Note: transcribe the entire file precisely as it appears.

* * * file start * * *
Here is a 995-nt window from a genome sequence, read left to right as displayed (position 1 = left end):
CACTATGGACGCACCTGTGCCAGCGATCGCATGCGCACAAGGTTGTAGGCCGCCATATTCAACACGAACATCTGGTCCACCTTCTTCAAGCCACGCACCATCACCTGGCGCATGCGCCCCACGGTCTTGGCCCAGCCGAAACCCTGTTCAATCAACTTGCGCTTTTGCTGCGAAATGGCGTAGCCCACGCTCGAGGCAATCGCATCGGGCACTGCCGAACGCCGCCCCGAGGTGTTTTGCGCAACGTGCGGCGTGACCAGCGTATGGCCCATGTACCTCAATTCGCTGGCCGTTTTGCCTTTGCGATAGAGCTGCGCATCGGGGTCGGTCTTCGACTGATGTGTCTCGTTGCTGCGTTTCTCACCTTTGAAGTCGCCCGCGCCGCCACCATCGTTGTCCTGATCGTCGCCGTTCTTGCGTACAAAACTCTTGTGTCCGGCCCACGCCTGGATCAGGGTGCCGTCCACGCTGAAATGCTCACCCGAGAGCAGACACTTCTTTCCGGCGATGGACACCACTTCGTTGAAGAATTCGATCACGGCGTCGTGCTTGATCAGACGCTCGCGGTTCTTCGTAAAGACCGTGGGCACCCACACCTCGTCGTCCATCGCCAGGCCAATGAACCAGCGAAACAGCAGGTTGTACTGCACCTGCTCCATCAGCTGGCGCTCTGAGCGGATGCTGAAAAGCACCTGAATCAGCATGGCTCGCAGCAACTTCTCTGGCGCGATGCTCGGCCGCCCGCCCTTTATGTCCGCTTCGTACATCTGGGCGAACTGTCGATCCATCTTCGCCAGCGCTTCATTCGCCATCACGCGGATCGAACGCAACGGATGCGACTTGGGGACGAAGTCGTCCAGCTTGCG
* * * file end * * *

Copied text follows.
Here is a 995-nt window from a genome sequence, read left to right as displayed (position 1 = left end):
CACTATGGACGCACCTGTGCCAGCGATCGCATGCGCACAAGGTTGTAGGCCGCCATATTCAACACGAACATCTGGTCCACCTTCTTCAAGCCACGCACCATCACCTGGCGCATGCGCCCCACGGTCTTGGCCCAGCCGAAACCCTGTTCAATCAACTTGCGCTTTTGCTGCGAAATGGCGTAGCCCACGCTCGAGGCAATCGCATCGGGCACTGCCGAACGCCGCCCCGAGGTGTTTTGCGCAACGTGCGGCGTGACCAGCGTATGGCCCATGTACCTCAATTCGCTGGCCGTTTTGCCTTTGCGATAGAGCTGCGCATCGGGGTCGGTCTTCGACTGATGTGTCTCGTTGCTGCGTTTCTCACCTTTGAAGTCGCCCGCGCCGCCACCATCGTTGTCCTGATCGTCGCCGTTCTTGCGTACAAAACTCTTGTGTCCGGCCCACGCCTGGATCAGGGTGCCGTCCACGCTGAAATGCTCACCCGAGAGCAGACACTTCTTTCCGGCGATGGACACCACTTCGTTGAAGAATTCGATCACGGCGTCGTGCTTGATCAGACGCTCGCGGTTCTTCGTAAAGACCGTGGGCACCCACACCTCGTCGTCCATCGCCAGGCCAATGAACCAGCGAAACAGCAGGTTGTACTGCACCTGCTCCATCAGCTGGCGCTCTGAGCGGATGCTGAAAAGCACCTGAATCAGCATGGCTCGCAGCAACTTCTCTGGCGCGATGCTCGGCCGCCCGCCCTTTATGTCCGCTTCGTACATCTGGGCGAACTGTCGATCCATCTTCGCCAGCGCTTCATTCGCCATCACGCGGATCGAACGCAACGGATGCGACTTGGGGACGAAGTCGTCCAGCTTGCG